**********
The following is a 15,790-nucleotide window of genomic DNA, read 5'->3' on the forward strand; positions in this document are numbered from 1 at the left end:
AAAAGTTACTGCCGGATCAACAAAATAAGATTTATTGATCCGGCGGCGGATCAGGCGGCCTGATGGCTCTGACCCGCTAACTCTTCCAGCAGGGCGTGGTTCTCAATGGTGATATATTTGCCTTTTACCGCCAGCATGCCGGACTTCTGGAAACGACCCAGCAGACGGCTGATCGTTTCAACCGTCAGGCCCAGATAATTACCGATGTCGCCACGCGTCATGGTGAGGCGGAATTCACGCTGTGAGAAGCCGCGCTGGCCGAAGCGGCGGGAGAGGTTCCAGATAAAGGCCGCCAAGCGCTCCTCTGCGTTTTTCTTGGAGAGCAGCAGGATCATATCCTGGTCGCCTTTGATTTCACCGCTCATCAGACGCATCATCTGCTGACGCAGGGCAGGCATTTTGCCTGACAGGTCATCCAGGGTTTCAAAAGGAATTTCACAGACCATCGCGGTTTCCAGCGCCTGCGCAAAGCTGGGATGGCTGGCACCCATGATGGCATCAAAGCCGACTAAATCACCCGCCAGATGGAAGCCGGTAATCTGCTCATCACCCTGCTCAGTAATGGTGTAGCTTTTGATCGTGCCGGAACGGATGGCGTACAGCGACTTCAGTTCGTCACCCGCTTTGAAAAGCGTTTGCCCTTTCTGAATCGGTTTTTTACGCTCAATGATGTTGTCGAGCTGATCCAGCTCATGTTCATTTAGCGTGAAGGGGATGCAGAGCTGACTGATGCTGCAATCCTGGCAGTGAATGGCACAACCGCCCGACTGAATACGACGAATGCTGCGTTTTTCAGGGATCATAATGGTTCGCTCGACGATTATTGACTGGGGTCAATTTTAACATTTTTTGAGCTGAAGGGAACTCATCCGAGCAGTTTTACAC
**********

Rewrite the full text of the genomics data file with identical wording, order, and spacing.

The following is a 15,790-nucleotide window of genomic DNA, read 5'->3' on the forward strand; positions in this document are numbered from 1 at the left end:
AAAAGTTACTGCCGGATCAACAAAATAAGATTTATTGATCCGGCGGCGGATCAGGCGGCCTGATGGCTCTGACCCGCTAACTCTTCCAGCAGGGCGTGGTTCTCAATGGTGATATATTTGCCTTTTACCGCCAGCATGCCGGACTTCTGGAAACGACCCAGCAGACGGCTGATCGTTTCAACCGTCAGGCCCAGATAATTACCGATGTCGCCACGCGTCATGGTGAGGCGGAATTCACGCTGTGAGAAGCCGCGCTGGCCGAAGCGGCGGGAGAGGTTCCAGATAAAGGCCGCCAAGCGCTCCTCTGCGTTTTTCTTGGAGAGCAGCAGGATCATATCCTGGTCGCCTTTGATTTCACCGCTCATCAGACGCATCATCTGCTGACGCAGGGCAGGCATTTTGCCTGACAGGTCATCCAGGGTTTCAAAAGGAATTTCACAGACCATCGCGGTTTCCAGCGCCTGCGCAAAGCTGGGATGGCTGGCACCCATGATGGCATCAAAGCCGACTAAATCACCCGCCAGATGGAAGCCGGTAATCTGCTCATCACCCTGCTCAGTAATGGTGTAGCTTTTGATCGTGCCGGAACGGATGGCGTACAGCGACTTCAGTTCGTCACCCGCTTTGAAAAGCGTTTGCCCTTTCTGAATCGGTTTTTTACGCTCAATGATGTTGTCGAGCTGATCCAGCTCATGTTCATTTAGCGTGAAGGGGATGCAGAGCTGACTGATGCTGCAATCCTGGCAGTGAATGGCACAACCGCCCGACTGAATACGACGAATGCTGCGTTTTTCAGGGATCATAATGGTTCGCTCGACGATTATTGACTGGGGTCAATTTTAACATTTTTTGAGCTGAAGGGAACTCATCCGAGCAGTTTTACAC